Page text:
TERRAPUB Earth, Planets and Space

Earth Planets Space, Vol. 58 (No. 9), pp. 1113-1121, 2006

Combined ground-based optical support for the aurora (DELTA) sounding rocket campaign

Eoghan Griffin1, Mike Kosch2,7, Anasuya Aruliah1, Andrew Kavanagh2, Ian McWhirter1, Andrew Senior2, Elaina Ford1, Chris Davis3, Takumi Abe4, Junichi Kurihara4, Kirsti Kauristie5, and Yasunobu Ogawa6

1Atmospheric Physics Laboratory, University College London, 67-73 Riding House Street, London W1W 7EJ, U.K.
2Communication Systems, Lancaster University, Lancaster LA1 4WA, U.K.
3Space Science Department, Rutherford Appleton Laboratory, Chilton, Didcot, Oxford OX11 0QX, U.K.
4Institute of Space and Astronautical Science, Japan Aerospace Exploration Agency, Sagamihara, Kanagawa 229-8510, Japan
5Finnish Meteorological Institute, P. O. Box 503, FIN-00101, Helsinki, Finland
6Solar-Terrestrial Environment Laboratory, Nagoya University, Chikusa-ku, Nagoya 464-8601, Japan
7Honorary Research Fellow, University of Kwazulu-Natal, Durban 4001, South Africa

(Received September 29, 2005; Revised March 25, 2006; Accepted April 12, 2006; Online published September 29, 2006)

Abstract: The Japan Aerospace Exploration Agency (JAXA) DELTA rocket experiment, successfully launched from Andøya at 0033 UT on December 13, 2004, supported by ground based optical instruments, primarily 2 Fabry-Perot Interferometers (FPIs) located at Skibotn, Norway (69.3°N, 20.4°E) and the KEOPS Site, Esrange, Kiruna, Sweden (67.8°N, 20.4°E). Both these instruments sampled the 557.7 nm lower thermosphere atomic oxygen emission and provided neutral temperatures and line-of-sight wind velocities, with deduced vector wind patterns over each site. All sky cameras allow contextual auroral information to be acquired. The proximity of the sites provided overlapping fields of view, adjacent to the trajectory of the DELTA rocket. This allowed independent verification of the absolute temperatures in the relatively quiet conditions early in the night, especially important given the context provided by co-located EISCAT ion temperature measurements which allow investigation of the likely emission altitude of the passive FPI measurements. The results demonstrate that this altitude changes from 120 km pre-midnight to 115 km post-midnight. Within this large scale context the results from the FPIs also demonstrate smaller scale structure in neutral temperatures, winds and intensities consistent with localised heating. These results present a challenge to the representation of thermospheric variability for the existing models of the region.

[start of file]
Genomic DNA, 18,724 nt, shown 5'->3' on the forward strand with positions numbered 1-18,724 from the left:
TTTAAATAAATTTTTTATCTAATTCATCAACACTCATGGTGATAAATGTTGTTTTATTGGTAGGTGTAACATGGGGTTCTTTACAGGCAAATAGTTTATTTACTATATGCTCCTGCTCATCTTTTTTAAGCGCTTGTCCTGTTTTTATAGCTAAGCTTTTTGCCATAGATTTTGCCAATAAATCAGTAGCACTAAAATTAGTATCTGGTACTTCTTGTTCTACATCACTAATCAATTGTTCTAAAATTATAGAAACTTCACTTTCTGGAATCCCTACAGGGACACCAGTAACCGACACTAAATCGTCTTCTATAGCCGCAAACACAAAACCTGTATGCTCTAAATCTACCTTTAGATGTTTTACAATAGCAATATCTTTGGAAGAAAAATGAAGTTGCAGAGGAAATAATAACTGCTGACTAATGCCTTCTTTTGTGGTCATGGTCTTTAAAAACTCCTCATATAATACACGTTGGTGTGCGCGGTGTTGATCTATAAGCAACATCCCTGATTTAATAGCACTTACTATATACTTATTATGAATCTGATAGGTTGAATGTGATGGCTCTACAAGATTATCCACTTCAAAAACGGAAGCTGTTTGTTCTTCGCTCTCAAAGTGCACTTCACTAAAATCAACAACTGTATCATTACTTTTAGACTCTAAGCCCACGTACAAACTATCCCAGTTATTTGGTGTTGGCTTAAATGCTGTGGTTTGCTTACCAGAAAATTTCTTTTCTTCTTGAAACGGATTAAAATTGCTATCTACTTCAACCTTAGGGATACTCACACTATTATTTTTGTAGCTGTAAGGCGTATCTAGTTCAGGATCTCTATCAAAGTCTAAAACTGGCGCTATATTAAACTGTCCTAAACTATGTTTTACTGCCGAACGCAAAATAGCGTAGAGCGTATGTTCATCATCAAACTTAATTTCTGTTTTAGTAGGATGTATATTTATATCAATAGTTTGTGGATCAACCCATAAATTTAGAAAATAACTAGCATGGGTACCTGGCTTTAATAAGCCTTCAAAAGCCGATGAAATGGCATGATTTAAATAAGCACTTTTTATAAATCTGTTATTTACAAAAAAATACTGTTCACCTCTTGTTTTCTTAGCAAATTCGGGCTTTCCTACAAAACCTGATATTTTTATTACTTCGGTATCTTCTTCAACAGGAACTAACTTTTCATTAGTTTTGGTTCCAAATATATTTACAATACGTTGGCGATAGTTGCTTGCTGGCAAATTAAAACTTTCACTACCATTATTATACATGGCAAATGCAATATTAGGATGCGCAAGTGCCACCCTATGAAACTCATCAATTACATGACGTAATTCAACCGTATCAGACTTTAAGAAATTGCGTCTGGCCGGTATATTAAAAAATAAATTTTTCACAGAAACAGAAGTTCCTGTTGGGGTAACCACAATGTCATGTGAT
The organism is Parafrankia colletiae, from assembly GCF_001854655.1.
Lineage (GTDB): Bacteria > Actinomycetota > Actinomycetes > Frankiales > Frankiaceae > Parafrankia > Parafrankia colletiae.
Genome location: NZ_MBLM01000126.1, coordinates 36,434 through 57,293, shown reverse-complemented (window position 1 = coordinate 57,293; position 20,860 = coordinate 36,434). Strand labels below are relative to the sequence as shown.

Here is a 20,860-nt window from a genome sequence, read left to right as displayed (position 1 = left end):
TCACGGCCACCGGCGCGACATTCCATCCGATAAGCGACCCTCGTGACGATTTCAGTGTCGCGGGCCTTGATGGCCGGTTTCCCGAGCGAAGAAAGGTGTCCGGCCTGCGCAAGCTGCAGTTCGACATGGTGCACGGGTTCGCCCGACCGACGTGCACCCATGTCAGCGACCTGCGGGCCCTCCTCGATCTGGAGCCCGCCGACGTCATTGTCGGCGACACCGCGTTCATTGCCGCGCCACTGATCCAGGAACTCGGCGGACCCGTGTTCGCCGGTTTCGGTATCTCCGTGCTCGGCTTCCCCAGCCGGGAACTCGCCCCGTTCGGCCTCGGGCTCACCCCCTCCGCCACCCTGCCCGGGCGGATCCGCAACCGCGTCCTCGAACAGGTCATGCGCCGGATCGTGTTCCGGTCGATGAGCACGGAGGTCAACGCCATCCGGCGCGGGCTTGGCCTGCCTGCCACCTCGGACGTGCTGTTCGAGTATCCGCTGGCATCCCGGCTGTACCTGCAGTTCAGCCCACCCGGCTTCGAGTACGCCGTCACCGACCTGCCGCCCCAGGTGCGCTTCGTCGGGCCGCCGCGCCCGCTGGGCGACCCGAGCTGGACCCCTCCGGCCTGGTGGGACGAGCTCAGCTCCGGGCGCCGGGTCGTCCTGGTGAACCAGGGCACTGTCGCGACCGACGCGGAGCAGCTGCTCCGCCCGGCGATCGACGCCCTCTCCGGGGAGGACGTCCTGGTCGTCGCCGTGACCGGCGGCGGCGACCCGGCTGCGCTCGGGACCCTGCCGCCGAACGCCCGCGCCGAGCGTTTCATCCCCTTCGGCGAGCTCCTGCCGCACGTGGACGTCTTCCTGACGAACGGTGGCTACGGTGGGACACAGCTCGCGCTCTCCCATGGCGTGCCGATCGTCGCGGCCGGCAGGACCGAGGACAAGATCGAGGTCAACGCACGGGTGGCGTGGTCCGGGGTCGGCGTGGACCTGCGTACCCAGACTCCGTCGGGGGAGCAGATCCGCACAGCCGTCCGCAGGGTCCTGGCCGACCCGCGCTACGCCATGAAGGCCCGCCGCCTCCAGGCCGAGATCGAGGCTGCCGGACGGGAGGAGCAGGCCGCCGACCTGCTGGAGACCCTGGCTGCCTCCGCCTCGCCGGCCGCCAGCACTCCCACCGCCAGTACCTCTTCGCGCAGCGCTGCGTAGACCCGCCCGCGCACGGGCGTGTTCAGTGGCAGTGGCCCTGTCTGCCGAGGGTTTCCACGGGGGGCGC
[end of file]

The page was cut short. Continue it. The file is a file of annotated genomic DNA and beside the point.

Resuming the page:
Key words: Polar aeronomy, lower thermosphere, Fabry-Perot Interferometer.

Corresponding author E-mail: eoghan@apl.ucl.ac.uk

[Full text] (PDF 442 KB)